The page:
VOL. 130 | NO. 130 | Tuesday, July 07, 2015
Memphis' Cost for Non-Pension Benefits Still Controversial
By Bill Dries
The amounts are roughly the same at about $1 billion, but there’s a difference between City Hall’s liability for pension and non-pension benefits, including health insurance, for city of Memphis employees.
The state of Tennessee now requires the city to full fund the pension liability by 2020, and it will likely require the same of the other post-employment benefits, or OPEB, liability.
“I lost that fight,” said former city finance director Marlin Mosby, who advised city government on such financial considerations during his time at the Memphis office of Public Financial Management, a national benefits consulting firm.
“I argued that it is a current expenditure,” Mosby said of OPEB and its liability. “That it should not be considered a pension-type liability because it is not contractual and it can be changed.”
Mosby commented after the taping of the WKNO-TV program “Behind the Headlines” that featured the second half of a discussion about Memphis’ financial crisis among former city finance directors, chief administrative officers and consultants to city government.
Episodes of “Behind the Headlines,” hosted by The Daily News publisher Eric Barnes, can be seen on The Daily News Video page, video.memphisdailynews.com.
Mosby likened the city’s OPEB cost to Coca-Cola’s cost to buy sugar, an essential ingredient.
“Is there future liability for sugar on their balance sheet?” he asked. “The answer to that is hell no. So why is it any different? This is a cost we are going to incur every year. Why is it a liability that we have to accumulate and show as a liability on our books?”
Rick Masson, chief administrative officer under former Memphis Mayor Willie Herenton, said the liabilities should have had some provision to grandfather in earlier amounts left on the books.
“The way I thought it should have been implemented was whatever was on the books at that point in time should have been somewhat grandfathered in, in some fashion,” he said during the program. “And then any additional benefit packages that were added to the retirees that that council, that administration, was responsible for – they should have to fund that.”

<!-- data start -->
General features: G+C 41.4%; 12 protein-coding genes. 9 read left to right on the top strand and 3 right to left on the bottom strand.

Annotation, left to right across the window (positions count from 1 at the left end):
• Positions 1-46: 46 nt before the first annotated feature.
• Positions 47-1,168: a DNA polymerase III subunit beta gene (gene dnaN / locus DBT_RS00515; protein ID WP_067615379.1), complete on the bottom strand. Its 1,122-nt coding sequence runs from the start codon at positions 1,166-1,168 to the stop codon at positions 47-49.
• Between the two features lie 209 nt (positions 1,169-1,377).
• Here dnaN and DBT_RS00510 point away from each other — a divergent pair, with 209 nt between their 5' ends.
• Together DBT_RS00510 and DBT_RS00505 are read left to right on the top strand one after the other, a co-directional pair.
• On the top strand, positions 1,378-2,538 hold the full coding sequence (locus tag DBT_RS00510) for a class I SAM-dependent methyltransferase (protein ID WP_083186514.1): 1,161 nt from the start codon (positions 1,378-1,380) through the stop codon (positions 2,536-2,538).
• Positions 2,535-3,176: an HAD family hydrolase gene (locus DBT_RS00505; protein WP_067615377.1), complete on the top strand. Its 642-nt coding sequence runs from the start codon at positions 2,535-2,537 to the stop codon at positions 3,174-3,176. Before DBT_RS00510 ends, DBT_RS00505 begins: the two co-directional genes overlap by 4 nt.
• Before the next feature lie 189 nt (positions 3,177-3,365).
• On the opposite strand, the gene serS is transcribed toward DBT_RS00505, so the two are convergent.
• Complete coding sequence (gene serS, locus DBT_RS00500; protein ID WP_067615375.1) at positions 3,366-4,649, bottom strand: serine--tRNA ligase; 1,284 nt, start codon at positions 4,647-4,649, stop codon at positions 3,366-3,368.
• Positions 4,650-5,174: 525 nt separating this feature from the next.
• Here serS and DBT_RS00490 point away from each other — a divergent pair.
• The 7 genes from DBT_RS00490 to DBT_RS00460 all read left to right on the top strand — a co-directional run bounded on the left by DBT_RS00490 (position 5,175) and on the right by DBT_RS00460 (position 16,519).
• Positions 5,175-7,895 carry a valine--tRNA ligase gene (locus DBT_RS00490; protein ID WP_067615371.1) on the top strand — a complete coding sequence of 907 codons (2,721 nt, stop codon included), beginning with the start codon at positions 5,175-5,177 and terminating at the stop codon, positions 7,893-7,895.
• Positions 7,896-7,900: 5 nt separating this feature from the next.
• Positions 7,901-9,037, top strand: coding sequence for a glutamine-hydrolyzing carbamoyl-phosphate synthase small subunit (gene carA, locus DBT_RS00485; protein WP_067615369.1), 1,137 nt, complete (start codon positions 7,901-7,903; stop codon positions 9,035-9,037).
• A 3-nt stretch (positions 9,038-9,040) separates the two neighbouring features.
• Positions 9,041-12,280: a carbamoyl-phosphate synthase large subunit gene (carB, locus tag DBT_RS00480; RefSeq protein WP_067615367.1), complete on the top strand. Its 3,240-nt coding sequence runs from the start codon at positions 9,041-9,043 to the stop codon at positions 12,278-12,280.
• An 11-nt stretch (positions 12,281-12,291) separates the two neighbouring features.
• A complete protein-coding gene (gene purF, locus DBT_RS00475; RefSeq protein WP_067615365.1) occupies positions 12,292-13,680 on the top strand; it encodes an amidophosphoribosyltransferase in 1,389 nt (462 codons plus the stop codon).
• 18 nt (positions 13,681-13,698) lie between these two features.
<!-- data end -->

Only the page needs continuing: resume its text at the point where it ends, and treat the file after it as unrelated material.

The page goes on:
On health insurance and other non-pension benefits, accounting rules changed nationally in 2008, which reversed the practice of paying the liability as it came due or as the benefits were used.
“But the accounting industry has settled it,” Mosby said. “It is now settled. The state is absolutely going to force people to do it.”
The difference of opinion surfaced in June during city government’s budget season.
Segal Consulting, the Atlanta-based benefits consulting firm hired by the Memphis City Council, argued that the city could undertake a more gradual move toward health insurance changes and keep retirees younger than 65 on the city’s health insurance plan. Eric Atwater of Segal argued specifically that the health insurance liability isn’t one the city is currently required to fully fund.
City finance director Brian Collins countered that it soon would be and the city shouldn’t delay a ramp-up to meet that liability and the pension liability. The city is also applying savings from ending pre-65 retirees’ coverage at the end of the calendar year 2015 toward paying the pension liability.
Ultimately the council agreed with Mayor A C Wharton’s administration and did not extend the health insurance coverage for those retirees past the end of 2015.
The cost of pensions and other employee benefits didn’t create the crisis, but the panel said it made the situation worse.
“I think it’s much broader than that, and it’s more fundamental in the way our revenue base is built,” Mosby said. “But it is the point that when they stopped funding it at the level that they needed to fund it at – it is the hole that they dug themselves into. And it is very difficult now to get out of.”
Masson said the basic assumption that benefits would make up for the relatively low pay of government jobs compared to the private sector began to shift with the rise of municipal unions.
Tom Jones, a consultant to Memphis city government and other governments across the country, argues that some city jobs pay more than the private sector but many are still lower.
“It seems like somehow in the midst of all of this someone would look at how do you stabilize or balance those jobs,” Jones said. “If you are going to cut pension benefits, what salaries do we need to become more competitive?”